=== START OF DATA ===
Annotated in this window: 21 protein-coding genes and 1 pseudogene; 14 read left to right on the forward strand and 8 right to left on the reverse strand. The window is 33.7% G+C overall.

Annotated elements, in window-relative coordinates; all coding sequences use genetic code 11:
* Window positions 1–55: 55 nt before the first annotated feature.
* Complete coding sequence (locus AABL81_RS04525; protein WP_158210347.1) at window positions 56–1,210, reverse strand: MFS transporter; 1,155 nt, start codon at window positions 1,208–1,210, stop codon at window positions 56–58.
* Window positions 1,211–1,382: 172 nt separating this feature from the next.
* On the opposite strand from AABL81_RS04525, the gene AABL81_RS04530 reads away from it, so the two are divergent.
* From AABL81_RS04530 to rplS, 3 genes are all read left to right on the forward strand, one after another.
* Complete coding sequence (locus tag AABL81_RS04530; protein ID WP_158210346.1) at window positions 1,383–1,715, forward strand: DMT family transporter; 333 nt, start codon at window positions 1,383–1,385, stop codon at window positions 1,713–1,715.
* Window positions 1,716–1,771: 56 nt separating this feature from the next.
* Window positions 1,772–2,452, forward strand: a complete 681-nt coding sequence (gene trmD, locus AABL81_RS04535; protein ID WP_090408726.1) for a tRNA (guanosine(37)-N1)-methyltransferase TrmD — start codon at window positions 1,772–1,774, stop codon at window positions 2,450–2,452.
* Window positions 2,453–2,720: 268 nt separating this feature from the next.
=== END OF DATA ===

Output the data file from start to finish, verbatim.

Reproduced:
Annotated in this window: 21 protein-coding genes and 1 pseudogene; 14 read left to right on the forward strand and 8 right to left on the reverse strand. The window is 33.7% G+C overall.

Annotated elements, in window-relative coordinates; all coding sequences use genetic code 11:
* Window positions 1–55: 55 nt before the first annotated feature.
* Complete coding sequence (locus AABL81_RS04525; protein WP_158210347.1) at window positions 56–1,210, reverse strand: MFS transporter; 1,155 nt, start codon at window positions 1,208–1,210, stop codon at window positions 56–58.
* Window positions 1,211–1,382: 172 nt separating this feature from the next.
* On the opposite strand from AABL81_RS04525, the gene AABL81_RS04530 reads away from it, so the two are divergent.
* From AABL81_RS04530 to rplS, 3 genes are all read left to right on the forward strand, one after another.
* Complete coding sequence (locus tag AABL81_RS04530; protein ID WP_158210346.1) at window positions 1,383–1,715, forward strand: DMT family transporter; 333 nt, start codon at window positions 1,383–1,385, stop codon at window positions 1,713–1,715.
* Window positions 1,716–1,771: 56 nt separating this feature from the next.
* Window positions 1,772–2,452, forward strand: a complete 681-nt coding sequence (gene trmD, locus AABL81_RS04535; protein ID WP_090408726.1) for a tRNA (guanosine(37)-N1)-methyltransferase TrmD — start codon at window positions 1,772–1,774, stop codon at window positions 2,450–2,452.
* Window positions 2,453–2,720: 268 nt separating this feature from the next.